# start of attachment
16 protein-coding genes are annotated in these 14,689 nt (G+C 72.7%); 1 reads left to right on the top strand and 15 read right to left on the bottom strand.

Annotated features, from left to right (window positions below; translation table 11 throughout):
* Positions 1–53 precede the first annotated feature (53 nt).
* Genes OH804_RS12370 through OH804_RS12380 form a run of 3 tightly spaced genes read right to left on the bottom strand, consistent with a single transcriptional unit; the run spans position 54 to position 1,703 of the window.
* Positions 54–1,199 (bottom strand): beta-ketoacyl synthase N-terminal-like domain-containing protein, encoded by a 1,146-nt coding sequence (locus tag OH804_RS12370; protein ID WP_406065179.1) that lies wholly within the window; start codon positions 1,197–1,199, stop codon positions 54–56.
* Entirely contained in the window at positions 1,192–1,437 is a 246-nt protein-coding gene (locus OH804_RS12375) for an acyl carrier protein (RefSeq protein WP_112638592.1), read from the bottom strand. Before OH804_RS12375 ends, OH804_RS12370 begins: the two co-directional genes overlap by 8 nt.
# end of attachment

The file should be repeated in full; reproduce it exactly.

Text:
16 protein-coding genes are annotated in these 14,689 nt (G+C 72.7%); 1 reads left to right on the top strand and 15 read right to left on the bottom strand.

Annotated features, from left to right (window positions below; translation table 11 throughout):
* Positions 1–53 precede the first annotated feature (53 nt).
* Genes OH804_RS12370 through OH804_RS12380 form a run of 3 tightly spaced genes read right to left on the bottom strand, consistent with a single transcriptional unit; the run spans position 54 to position 1,703 of the window.
* Positions 54–1,199 (bottom strand): beta-ketoacyl synthase N-terminal-like domain-containing protein, encoded by a 1,146-nt coding sequence (locus tag OH804_RS12370; protein ID WP_406065179.1) that lies wholly within the window; start codon positions 1,197–1,199, stop codon positions 54–56.
* Entirely contained in the window at positions 1,192–1,437 is a 246-nt protein-coding gene (locus OH804_RS12375) for an acyl carrier protein (RefSeq protein WP_112638592.1), read from the bottom strand. Before OH804_RS12375 ends, OH804_RS12370 begins: the two co-directional genes overlap by 8 nt.